While he was still my sweet little cuddle bug, he turned into the Big Brother effortlessly. He was not jealous, and I have to admit that I continued to baby him. I couldn’t, in good conscience, make him the “Middle Child” after being the baby for so long. To this day, I think he still feels like he’s the baby. 🙂
What Did You Say?
About a year and a half ago, we started to really get concerned about Heath. He had always been incredibly bright, expressive, and intelligent, but almost entirely incoherent. While his vocabulary was vast, the words coming out of his mouth sounded more like a string of vowels. Cup was “uh”. Mommy was “ah-ee”.
At the age of 2 1/2, he should have been speaking in a language that most people could understand, whether they lived with him or not. Truly, strangers should be able to have small talk with an almost three year old. Unfortunately, I was the only one that could even partially understand him. I knew what he was saying about 40-50% of the time, at best. Without looking at him straight on and without any sort of context as to what he was talking about, that number would easily drop down to 20% at best.
We sought out the help of Early Childhood Intervention, but apparently the office in Dallas had no desire to return phone calls or answer when we were able to get transferred to a live person. I called at least 6 times and left several messages to no avail. Something about his speech just felt OFF.
Once he turned 3, he was eligible to receive help from the local school district. At this time, we were preparing to move, so while I did call to receive an information packet, I felt like the best course of action was just to wait until we moved to put him in a program. The new district would have to re-evaluate him anyway, and I didn’t want him to have to do all of that twice in a 5 month period.
Can You Hear Me Now?
The month before we moved, I was able to get Heath into an appointment at our new school district to have him tested. They tested his eyes, ears, and speech. They found exactly what I had known all along. He was proficient or above average in all areas except ARTICULATION. Hallelujah! A diagnosis at last. He was immediately referred for a further evaluation, and they devised an IEP for him and we had a meeting with the principal and the language pathologist.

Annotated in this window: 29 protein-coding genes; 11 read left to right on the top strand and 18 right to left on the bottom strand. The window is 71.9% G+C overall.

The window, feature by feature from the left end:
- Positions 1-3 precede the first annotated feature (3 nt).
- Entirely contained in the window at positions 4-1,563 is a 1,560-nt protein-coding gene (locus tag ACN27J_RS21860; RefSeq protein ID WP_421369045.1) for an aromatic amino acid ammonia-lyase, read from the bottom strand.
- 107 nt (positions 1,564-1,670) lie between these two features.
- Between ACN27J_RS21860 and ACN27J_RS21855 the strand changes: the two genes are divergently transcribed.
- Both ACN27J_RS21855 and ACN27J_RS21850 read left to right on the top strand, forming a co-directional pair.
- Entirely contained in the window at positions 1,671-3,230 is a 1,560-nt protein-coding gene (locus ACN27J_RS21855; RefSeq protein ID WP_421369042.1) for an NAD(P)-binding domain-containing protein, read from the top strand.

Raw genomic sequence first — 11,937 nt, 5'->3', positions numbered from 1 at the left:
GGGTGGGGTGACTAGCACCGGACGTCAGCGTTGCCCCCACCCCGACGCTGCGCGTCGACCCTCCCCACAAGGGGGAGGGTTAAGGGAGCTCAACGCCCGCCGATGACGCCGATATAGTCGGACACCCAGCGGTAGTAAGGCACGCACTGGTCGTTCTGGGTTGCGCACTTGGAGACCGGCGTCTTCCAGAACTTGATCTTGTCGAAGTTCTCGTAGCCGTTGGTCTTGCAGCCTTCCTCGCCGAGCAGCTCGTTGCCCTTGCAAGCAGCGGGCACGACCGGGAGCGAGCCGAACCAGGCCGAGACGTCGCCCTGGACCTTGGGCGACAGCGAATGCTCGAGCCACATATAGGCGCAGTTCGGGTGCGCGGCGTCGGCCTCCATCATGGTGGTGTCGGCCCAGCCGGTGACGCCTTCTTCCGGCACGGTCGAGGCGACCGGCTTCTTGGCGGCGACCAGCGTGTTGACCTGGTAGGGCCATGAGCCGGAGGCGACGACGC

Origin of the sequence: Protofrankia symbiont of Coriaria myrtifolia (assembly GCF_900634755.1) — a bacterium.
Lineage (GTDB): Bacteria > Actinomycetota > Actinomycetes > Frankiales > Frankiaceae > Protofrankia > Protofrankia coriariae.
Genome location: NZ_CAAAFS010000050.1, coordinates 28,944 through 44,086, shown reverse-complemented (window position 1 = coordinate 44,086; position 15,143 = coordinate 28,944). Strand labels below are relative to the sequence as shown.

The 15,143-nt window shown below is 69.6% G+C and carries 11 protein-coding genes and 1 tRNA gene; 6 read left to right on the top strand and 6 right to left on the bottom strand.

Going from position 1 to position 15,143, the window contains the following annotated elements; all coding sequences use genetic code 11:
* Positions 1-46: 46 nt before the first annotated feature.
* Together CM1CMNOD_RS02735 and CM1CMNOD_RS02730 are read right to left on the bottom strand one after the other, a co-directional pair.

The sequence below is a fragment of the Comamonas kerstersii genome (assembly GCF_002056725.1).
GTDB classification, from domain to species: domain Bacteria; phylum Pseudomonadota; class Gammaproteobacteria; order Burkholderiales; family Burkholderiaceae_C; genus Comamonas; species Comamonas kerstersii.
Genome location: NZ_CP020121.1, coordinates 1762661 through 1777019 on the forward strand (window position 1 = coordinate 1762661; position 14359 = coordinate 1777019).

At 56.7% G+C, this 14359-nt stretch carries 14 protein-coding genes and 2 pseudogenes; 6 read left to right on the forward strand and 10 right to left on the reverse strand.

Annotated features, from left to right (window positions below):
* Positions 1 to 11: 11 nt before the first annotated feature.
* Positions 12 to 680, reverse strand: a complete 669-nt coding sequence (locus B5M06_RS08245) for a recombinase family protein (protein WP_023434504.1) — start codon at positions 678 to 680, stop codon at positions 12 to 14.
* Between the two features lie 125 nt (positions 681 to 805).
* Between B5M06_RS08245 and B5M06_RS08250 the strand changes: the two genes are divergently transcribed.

At last, my baby got some help! Starting in March 2013, he began a speech program. It’s for a few hours, a couple times a week at a public education building. Yes, even though we homeschool, my sweet boy receives speech therapy during the school year from the public school system.
You know what? I’m so thankful for it. It relieves the financial burden of expensive speech therapy sessions. It allows him to socialize with other children. It gives him a chance to be heard and understood by other adults. He is free to be himself, to learn, make mistakes, accidentally pee his pants, have little class parties, make friends with other kids his age, be taught by another adult, attend school functions, and wear a little backpack. It was the right decision for us. For him.
It Makes Me Want to Cry
You know what really tugs at my heart strings?
He can say Michael. Not “all all” anymore. Michael. His big brother’s name.
Know what else?
Now he can say his big sister’s name. Grace. Not “yace” any longer.
I’m holding my breath and patiently waiting for “Chayee” to finally become Charlie – and it’s worth the wait.